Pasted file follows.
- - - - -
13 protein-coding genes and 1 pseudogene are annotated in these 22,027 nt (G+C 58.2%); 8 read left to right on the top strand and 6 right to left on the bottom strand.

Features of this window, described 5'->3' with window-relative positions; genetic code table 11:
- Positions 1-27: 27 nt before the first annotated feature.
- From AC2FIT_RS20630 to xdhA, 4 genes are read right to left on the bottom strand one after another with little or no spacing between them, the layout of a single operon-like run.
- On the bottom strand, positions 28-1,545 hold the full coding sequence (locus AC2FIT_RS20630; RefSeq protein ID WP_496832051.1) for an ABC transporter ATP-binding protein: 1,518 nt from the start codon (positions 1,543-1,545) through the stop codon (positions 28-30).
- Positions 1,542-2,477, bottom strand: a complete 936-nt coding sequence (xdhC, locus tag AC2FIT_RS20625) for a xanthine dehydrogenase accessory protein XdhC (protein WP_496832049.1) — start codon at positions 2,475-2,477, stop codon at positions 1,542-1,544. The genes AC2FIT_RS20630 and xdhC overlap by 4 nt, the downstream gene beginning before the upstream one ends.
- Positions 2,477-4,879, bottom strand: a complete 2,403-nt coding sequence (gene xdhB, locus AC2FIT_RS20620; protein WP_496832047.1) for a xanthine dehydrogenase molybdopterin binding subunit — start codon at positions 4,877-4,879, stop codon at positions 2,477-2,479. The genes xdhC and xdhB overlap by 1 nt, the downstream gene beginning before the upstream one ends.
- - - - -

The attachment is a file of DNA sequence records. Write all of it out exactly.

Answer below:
13 protein-coding genes and 1 pseudogene are annotated in these 22,027 nt (G+C 58.2%); 8 read left to right on the top strand and 6 right to left on the bottom strand.

Features of this window, described 5'->3' with window-relative positions; genetic code table 11:
- Positions 1-27: 27 nt before the first annotated feature.
- From AC2FIT_RS20630 to xdhA, 4 genes are read right to left on the bottom strand one after another with little or no spacing between them, the layout of a single operon-like run.
- On the bottom strand, positions 28-1,545 hold the full coding sequence (locus AC2FIT_RS20630; RefSeq protein ID WP_496832051.1) for an ABC transporter ATP-binding protein: 1,518 nt from the start codon (positions 1,543-1,545) through the stop codon (positions 28-30).
- Positions 1,542-2,477, bottom strand: a complete 936-nt coding sequence (xdhC, locus tag AC2FIT_RS20625) for a xanthine dehydrogenase accessory protein XdhC (protein WP_496832049.1) — start codon at positions 2,475-2,477, stop codon at positions 1,542-1,544. The genes AC2FIT_RS20630 and xdhC overlap by 4 nt, the downstream gene beginning before the upstream one ends.
- Positions 2,477-4,879, bottom strand: a complete 2,403-nt coding sequence (gene xdhB, locus AC2FIT_RS20620; protein WP_496832047.1) for a xanthine dehydrogenase molybdopterin binding subunit — start codon at positions 4,877-4,879, stop codon at positions 2,477-2,479. The genes xdhC and xdhB overlap by 1 nt, the downstream gene beginning before the upstream one ends.